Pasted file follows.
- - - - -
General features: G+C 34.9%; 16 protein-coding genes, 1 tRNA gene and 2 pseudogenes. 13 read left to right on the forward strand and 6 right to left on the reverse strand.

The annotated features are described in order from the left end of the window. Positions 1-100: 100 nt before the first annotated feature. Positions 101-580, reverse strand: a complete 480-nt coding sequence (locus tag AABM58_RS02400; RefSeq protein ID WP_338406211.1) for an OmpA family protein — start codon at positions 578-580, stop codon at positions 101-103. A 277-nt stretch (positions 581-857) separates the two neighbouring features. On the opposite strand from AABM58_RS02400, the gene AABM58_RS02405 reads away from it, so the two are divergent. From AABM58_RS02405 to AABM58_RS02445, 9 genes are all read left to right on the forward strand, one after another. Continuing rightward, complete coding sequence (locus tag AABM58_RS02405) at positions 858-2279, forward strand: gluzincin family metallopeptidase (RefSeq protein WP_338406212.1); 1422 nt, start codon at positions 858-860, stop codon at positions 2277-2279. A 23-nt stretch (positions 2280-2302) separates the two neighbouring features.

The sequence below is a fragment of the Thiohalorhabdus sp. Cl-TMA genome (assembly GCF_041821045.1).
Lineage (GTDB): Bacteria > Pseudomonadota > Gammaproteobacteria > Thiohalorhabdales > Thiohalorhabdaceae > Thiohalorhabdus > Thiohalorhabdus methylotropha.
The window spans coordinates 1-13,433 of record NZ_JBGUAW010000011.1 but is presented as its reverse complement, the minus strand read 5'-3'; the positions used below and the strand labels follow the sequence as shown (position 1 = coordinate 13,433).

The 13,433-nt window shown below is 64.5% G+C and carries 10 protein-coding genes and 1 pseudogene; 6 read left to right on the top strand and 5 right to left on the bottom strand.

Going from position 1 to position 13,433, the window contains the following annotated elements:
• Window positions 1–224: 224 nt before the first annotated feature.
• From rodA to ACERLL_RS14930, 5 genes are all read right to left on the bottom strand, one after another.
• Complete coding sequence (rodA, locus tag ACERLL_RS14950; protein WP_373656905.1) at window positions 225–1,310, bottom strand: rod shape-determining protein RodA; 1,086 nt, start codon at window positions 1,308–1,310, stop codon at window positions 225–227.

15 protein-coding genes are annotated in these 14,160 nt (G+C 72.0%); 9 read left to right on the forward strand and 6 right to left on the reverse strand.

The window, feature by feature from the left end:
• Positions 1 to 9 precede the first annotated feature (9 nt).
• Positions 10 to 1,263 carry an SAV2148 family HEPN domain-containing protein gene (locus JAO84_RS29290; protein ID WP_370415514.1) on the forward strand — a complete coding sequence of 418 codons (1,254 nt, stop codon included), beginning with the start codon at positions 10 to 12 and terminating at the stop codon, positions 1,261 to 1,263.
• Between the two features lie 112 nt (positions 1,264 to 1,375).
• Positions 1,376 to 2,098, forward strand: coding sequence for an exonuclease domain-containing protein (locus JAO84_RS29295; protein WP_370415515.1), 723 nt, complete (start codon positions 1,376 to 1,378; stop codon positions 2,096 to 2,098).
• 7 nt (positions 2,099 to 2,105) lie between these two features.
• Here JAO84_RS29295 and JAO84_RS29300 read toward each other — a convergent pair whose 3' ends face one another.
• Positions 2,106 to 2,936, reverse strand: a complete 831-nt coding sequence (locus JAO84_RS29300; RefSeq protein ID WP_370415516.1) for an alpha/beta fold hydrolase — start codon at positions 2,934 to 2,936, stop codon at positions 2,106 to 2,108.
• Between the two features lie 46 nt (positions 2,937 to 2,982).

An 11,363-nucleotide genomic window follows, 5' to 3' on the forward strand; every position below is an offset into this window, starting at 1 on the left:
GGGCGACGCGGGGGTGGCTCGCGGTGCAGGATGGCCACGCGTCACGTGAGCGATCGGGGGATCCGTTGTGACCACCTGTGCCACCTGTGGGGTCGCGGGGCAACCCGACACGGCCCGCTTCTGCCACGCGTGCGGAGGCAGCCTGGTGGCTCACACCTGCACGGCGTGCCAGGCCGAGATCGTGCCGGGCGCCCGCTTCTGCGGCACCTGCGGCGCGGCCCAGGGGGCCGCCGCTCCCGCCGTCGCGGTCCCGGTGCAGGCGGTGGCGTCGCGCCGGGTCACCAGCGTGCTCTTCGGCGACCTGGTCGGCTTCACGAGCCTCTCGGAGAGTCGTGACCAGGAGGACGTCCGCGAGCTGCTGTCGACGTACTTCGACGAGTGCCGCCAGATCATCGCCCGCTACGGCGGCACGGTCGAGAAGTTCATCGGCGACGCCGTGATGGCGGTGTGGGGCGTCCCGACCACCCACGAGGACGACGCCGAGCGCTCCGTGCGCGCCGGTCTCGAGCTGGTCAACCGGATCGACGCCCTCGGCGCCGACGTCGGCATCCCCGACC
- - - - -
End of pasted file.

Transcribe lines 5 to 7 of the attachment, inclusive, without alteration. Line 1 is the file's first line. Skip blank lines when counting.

The window spans coordinates 1-13,433 of record NZ_JBGUAW010000011.1 but is presented as its reverse complement, the minus strand read 5'-3'; the positions used below and the strand labels follow the sequence as shown (position 1 = coordinate 13,433).

The 13,433-nt window shown below is 64.5% G+C and carries 10 protein-coding genes and 1 pseudogene; 6 read left to right on the top strand and 5 right to left on the bottom strand.

Going from position 1 to position 13,433, the window contains the following annotated elements: